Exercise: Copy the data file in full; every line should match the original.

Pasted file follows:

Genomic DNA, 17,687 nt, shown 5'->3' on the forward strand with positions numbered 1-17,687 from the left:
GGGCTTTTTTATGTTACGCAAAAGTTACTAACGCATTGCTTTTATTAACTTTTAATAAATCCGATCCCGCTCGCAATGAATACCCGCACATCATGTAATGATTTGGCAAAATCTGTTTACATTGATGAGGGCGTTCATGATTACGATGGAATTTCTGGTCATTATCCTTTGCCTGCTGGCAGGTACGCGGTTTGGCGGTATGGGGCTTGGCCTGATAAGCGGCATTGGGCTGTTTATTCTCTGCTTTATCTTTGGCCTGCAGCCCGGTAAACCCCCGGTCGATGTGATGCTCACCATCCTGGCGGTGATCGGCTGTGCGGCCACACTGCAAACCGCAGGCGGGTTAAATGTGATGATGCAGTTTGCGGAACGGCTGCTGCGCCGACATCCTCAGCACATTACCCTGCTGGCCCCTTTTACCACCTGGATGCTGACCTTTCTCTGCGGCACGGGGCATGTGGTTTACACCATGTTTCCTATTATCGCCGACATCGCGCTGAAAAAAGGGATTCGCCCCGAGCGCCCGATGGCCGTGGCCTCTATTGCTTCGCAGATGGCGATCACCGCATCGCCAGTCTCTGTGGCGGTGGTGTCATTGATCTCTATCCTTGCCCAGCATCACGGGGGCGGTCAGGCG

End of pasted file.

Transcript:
Genomic DNA, 17,687 nt, shown 5'->3' on the forward strand with positions numbered 1-17,687 from the left:
GGGCTTTTTTATGTTACGCAAAAGTTACTAACGCATTGCTTTTATTAACTTTTAATAAATCCGATCCCGCTCGCAATGAATACCCGCACATCATGTAATGATTTGGCAAAATCTGTTTACATTGATGAGGGCGTTCATGATTACGATGGAATTTCTGGTCATTATCCTTTGCCTGCTGGCAGGTACGCGGTTTGGCGGTATGGGGCTTGGCCTGATAAGCGGCATTGGGCTGTTTATTCTCTGCTTTATCTTTGGCCTGCAGCCCGGTAAACCCCCGGTCGATGTGATGCTCACCATCCTGGCGGTGATCGGCTGTGCGGCCACACTGCAAACCGCAGGCGGGTTAAATGTGATGATGCAGTTTGCGGAACGGCTGCTGCGCCGACATCCTCAGCACATTACCCTGCTGGCCCCTTTTACCACCTGGATGCTGACCTTTCTCTGCGGCACGGGGCATGTGGTTTACACCATGTTTCCTATTATCGCCGACATCGCGCTGAAAAAAGGGATTCGCCCCGAGCGCCCGATGGCCGTGGCCTCTATTGCTTCGCAGATGGCGATCACCGCATCGCCAGTCTCTGTGGCGGTGGTGTCATTGATCTCTATCCTTGCCCAGCATCACGGGGGCGGTCAGGCG